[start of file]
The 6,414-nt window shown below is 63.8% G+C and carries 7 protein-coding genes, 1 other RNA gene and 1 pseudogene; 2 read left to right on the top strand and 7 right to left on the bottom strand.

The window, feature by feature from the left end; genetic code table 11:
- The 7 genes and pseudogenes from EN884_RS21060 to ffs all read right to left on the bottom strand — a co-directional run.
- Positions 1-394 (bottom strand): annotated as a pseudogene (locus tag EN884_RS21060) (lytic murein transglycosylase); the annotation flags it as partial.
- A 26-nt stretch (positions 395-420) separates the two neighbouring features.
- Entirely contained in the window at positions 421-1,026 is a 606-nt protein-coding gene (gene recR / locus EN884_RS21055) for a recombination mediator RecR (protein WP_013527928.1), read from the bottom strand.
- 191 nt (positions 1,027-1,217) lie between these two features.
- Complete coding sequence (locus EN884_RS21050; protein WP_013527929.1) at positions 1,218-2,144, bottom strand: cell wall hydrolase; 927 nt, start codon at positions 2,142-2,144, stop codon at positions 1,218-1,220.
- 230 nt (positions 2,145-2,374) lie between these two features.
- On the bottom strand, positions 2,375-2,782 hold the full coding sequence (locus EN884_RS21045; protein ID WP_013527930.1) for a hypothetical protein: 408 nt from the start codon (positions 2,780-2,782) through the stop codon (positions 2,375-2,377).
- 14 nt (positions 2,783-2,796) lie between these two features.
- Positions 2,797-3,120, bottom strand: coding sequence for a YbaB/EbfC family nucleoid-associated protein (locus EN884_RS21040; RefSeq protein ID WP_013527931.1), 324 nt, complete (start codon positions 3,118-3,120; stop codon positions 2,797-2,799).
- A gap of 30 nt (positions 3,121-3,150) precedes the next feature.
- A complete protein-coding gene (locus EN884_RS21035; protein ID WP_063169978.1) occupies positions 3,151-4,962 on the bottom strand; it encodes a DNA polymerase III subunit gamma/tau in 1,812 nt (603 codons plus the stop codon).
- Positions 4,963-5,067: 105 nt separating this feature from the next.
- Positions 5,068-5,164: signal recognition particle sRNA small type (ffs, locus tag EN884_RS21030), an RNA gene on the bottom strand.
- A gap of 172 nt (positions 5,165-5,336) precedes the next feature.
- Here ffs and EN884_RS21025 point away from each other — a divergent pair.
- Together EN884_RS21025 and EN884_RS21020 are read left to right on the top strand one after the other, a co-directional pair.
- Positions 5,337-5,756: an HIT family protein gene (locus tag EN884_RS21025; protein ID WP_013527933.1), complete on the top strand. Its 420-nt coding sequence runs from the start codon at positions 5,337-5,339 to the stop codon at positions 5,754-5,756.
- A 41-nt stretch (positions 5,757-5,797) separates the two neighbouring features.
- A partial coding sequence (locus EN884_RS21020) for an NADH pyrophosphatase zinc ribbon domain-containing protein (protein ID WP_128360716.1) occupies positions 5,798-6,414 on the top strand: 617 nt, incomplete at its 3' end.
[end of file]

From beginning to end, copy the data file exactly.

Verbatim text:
The 6,414-nt window shown below is 63.8% G+C and carries 7 protein-coding genes, 1 other RNA gene and 1 pseudogene; 2 read left to right on the top strand and 7 right to left on the bottom strand.

The window, feature by feature from the left end; genetic code table 11:
- The 7 genes and pseudogenes from EN884_RS21060 to ffs all read right to left on the bottom strand — a co-directional run.
- Positions 1-394 (bottom strand): annotated as a pseudogene (locus tag EN884_RS21060) (lytic murein transglycosylase); the annotation flags it as partial.
- A 26-nt stretch (positions 395-420) separates the two neighbouring features.
- Entirely contained in the window at positions 421-1,026 is a 606-nt protein-coding gene (gene recR / locus EN884_RS21055) for a recombination mediator RecR (protein WP_013527928.1), read from the bottom strand.
- 191 nt (positions 1,027-1,217) lie between these two features.
- Complete coding sequence (locus EN884_RS21050; protein WP_013527929.1) at positions 1,218-2,144, bottom strand: cell wall hydrolase; 927 nt, start codon at positions 2,142-2,144, stop codon at positions 1,218-1,220.
- 230 nt (positions 2,145-2,374) lie between these two features.
- On the bottom strand, positions 2,375-2,782 hold the full coding sequence (locus EN884_RS21045; protein ID WP_013527930.1) for a hypothetical protein: 408 nt from the start codon (positions 2,780-2,782) through the stop codon (positions 2,375-2,377).
- 14 nt (positions 2,783-2,796) lie between these two features.
- Positions 2,797-3,120, bottom strand: coding sequence for a YbaB/EbfC family nucleoid-associated protein (locus EN884_RS21040; RefSeq protein ID WP_013527931.1), 324 nt, complete (start codon positions 3,118-3,120; stop codon positions 2,797-2,799).
- A gap of 30 nt (positions 3,121-3,150) precedes the next feature.
- A complete protein-coding gene (locus EN884_RS21035; protein ID WP_063169978.1) occupies positions 3,151-4,962 on the bottom strand; it encodes a DNA polymerase III subunit gamma/tau in 1,812 nt (603 codons plus the stop codon).
- Positions 4,963-5,067: 105 nt separating this feature from the next.
- Positions 5,068-5,164: signal recognition particle sRNA small type (ffs, locus tag EN884_RS21030), an RNA gene on the bottom strand.
- A gap of 172 nt (positions 5,165-5,336) precedes the next feature.
- Here ffs and EN884_RS21025 point away from each other — a divergent pair.
- Together EN884_RS21025 and EN884_RS21020 are read left to right on the top strand one after the other, a co-directional pair.
- Positions 5,337-5,756: an HIT family protein gene (locus tag EN884_RS21025; protein ID WP_013527933.1), complete on the top strand. Its 420-nt coding sequence runs from the start codon at positions 5,337-5,339 to the stop codon at positions 5,754-5,756.
- A 41-nt stretch (positions 5,757-5,797) separates the two neighbouring features.
- A partial coding sequence (locus EN884_RS21020) for an NADH pyrophosphatase zinc ribbon domain-containing protein (protein ID WP_128360716.1) occupies positions 5,798-6,414 on the top strand: 617 nt, incomplete at its 3' end.